History of Ship 24
Ship 24 Photos, 1945
Ship 24 first began as the senior scout patrol of Boy Scout Troop 24 (chartered in 1923) under Scoutmaster Bateman Hardcastle. It is the oldest Sea Scout Ship in the United States today. The name “Jolly Roger” dates to the 1920’s when someone remarked the black neckerchiefs worn by the youth made them look like pirates. A Skull and Crossbones was added to the number “24” to form the distinctive logo that serves as the unit patch to this day.
The old ship has a distinguished as well as long history. During WWII over a hundred ship 24 youth and adults served in all branches of the armed services. Ship 24 set the standard in competitions. It achieved regional flagship status in 1941, 1946, and was a National Standard Senior Scout Unit 1947. That same year the S.S.“Grandcamp” exploded in Texas City causing the worst industrial disaster in US history. Ship 24 assisted in the relief efforts. In 1950 after 30 months of building by the scouts & leaders the ship launched its fourth and largest “Jolly Roger”; a 32-foot skipjack sloop later pictured in Boys Life Magazine.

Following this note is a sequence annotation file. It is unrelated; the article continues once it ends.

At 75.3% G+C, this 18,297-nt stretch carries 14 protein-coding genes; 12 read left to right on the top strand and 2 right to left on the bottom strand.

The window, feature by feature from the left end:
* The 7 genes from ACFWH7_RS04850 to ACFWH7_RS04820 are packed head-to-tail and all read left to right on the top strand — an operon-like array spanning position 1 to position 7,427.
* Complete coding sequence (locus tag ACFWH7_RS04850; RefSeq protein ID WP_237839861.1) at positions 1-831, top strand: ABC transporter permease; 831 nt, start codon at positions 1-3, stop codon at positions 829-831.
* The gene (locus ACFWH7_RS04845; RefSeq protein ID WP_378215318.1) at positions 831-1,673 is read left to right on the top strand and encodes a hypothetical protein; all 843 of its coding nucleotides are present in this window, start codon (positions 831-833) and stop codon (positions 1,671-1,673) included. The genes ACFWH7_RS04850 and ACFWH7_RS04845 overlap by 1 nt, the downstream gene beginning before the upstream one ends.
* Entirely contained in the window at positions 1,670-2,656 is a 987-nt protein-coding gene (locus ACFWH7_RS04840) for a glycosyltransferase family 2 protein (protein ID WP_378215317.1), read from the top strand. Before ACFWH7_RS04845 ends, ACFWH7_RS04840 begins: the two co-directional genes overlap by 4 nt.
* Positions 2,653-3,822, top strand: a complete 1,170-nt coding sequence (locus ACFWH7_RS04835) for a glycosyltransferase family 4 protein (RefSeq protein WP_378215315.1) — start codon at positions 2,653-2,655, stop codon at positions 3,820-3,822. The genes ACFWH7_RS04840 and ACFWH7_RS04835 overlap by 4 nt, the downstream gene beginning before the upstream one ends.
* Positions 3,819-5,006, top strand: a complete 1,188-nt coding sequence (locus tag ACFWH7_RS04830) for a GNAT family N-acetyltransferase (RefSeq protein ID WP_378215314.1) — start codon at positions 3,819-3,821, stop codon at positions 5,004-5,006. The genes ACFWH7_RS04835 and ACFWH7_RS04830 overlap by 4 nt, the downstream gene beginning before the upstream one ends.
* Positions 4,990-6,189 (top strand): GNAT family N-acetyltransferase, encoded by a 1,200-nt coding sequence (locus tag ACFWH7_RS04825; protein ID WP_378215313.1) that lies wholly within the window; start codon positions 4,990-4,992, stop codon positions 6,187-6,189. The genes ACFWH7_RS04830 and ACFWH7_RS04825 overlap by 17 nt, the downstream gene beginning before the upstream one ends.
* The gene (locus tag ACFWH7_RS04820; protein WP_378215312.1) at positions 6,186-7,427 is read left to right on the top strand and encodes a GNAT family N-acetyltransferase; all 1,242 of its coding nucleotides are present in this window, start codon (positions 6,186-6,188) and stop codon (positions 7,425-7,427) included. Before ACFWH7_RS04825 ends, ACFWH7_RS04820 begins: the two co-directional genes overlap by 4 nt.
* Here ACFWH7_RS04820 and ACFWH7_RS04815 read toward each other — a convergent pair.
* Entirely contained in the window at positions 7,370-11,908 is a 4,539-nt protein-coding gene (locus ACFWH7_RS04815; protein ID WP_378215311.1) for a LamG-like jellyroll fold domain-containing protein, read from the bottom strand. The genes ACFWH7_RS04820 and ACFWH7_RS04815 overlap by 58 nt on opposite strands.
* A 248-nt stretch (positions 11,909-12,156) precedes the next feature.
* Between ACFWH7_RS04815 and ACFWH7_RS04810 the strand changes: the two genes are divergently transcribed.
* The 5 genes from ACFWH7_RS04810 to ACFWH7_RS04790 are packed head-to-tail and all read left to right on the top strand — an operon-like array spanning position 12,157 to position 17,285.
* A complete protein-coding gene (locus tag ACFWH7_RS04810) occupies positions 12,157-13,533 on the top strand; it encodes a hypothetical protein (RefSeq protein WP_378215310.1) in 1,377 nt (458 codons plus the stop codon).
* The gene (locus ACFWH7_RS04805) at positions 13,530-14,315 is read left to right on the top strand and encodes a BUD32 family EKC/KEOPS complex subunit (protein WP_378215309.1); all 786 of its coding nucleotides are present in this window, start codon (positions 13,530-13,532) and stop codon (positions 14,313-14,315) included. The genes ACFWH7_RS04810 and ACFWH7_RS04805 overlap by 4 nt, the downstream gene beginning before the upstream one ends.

Bateman Hardcastle (the founding Skipper) retired in the early 1960’s and handed over the reigns to Henry Hooper a former ship 24 Sea Scout. Due to the small numbers of youth in the area, he moved the unit from the Houston Heights to its present location at St Stephens Methodist Church. Henry was active in the ship as a youth and adult for nearly 40 years. In 1974, the current Skipper was a Sea Scout in Ship 24 under Henry Hooper. At least two Council Commodores, also served as the Skipper of the sss Jolly Roger.
In 1996 the unit was given an old rescue boat from the tanker “Stolt Viking”. It was converted to a new Sea Scout training vessel attracting new youth and adults. “Jolly Roger V” has earned honors afloat and on the trailer in various parades. It has traveled overland twice to Pensacola Florida for summer sailing trips. In July 2002 “Jolly” was towed to New England and sailed at Mystic Seaport then later by the Statue of Liberty in New York Harbor for “Scoutfleet 2002”. “Jolly” (as she is known to her crew) is seen regularly on the waters of Galveston Bay and nearby waters training Sea Scouts in seamanship and small boat handling.
In May 2004 Ship 24 was awarded the National Flagship Trophy as the most outstanding Sea Scout unit in the United States for 2004.
Skippers of the Jolly Roger
First Skipper Second Skipper
Skipper Bateman Hardcastle Henry Hooper